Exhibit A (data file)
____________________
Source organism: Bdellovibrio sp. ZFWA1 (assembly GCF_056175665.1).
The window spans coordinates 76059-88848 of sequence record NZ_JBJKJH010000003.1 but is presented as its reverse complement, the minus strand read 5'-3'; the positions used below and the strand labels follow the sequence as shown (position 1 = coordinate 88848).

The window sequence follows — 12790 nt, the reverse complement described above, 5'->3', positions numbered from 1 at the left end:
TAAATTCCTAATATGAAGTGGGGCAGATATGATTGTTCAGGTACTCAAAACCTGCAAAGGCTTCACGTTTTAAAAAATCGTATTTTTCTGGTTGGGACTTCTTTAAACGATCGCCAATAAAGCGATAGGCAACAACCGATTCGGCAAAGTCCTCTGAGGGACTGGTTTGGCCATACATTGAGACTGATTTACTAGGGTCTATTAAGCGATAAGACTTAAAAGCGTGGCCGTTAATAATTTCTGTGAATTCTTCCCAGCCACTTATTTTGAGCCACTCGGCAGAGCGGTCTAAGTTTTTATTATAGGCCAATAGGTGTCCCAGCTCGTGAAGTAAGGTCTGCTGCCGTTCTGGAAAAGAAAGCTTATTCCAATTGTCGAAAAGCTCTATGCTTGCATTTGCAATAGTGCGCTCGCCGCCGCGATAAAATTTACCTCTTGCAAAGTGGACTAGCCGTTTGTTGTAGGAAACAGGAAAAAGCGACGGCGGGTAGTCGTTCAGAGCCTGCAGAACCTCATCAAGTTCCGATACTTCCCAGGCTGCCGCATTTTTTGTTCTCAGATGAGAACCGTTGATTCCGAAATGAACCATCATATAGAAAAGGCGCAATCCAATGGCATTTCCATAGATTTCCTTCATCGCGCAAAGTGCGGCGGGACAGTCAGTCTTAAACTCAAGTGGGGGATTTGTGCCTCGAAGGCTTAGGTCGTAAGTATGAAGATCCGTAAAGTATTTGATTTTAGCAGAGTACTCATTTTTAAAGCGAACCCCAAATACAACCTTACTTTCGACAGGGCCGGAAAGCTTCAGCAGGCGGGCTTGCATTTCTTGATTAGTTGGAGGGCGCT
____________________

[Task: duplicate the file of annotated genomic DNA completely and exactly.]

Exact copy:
Source organism: Bdellovibrio sp. ZFWA1 (assembly GCF_056175665.1).
The window spans coordinates 76059-88848 of sequence record NZ_JBJKJH010000003.1 but is presented as its reverse complement, the minus strand read 5'-3'; the positions used below and the strand labels follow the sequence as shown (position 1 = coordinate 88848).

The window sequence follows — 12790 nt, the reverse complement described above, 5'->3', positions numbered from 1 at the left end:
TAAATTCCTAATATGAAGTGGGGCAGATATGATTGTTCAGGTACTCAAAACCTGCAAAGGCTTCACGTTTTAAAAAATCGTATTTTTCTGGTTGGGACTTCTTTAAACGATCGCCAATAAAGCGATAGGCAACAACCGATTCGGCAAAGTCCTCTGAGGGACTGGTTTGGCCATACATTGAGACTGATTTACTAGGGTCTATTAAGCGATAAGACTTAAAAGCGTGGCCGTTAATAATTTCTGTGAATTCTTCCCAGCCACTTATTTTGAGCCACTCGGCAGAGCGGTCTAAGTTTTTATTATAGGCCAATAGGTGTCCCAGCTCGTGAAGTAAGGTCTGCTGCCGTTCTGGAAAAGAAAGCTTATTCCAATTGTCGAAAAGCTCTATGCTTGCATTTGCAATAGTGCGCTCGCCGCCGCGATAAAATTTACCTCTTGCAAAGTGGACTAGCCGTTTGTTGTAGGAAACAGGAAAAAGCGACGGCGGGTAGTCGTTCAGAGCCTGCAGAACCTCATCAAGTTCCGATACTTCCCAGGCTGCCGCATTTTTTGTTCTCAGATGAGAACCGTTGATTCCGAAATGAACCATCATATAGAAAAGGCGCAATCCAATGGCATTTCCATAGATTTCCTTCATCGCGCAAAGTGCGGCGGGACAGTCAGTCTTAAACTCAAGTGGGGGATTTGTGCCTCGAAGGCTTAGGTCGTAAGTATGAAGATCCGTAAAGTATTTGATTTTAGCAGAGTACTCATTTTTAAAGCGAACCCCAAATACAACCTTACTTTCGACAGGGCCGGAAAGCTTCAGCAGGCGGGCTTGCATTTCTTGATTAGTTGGAGGGCGCT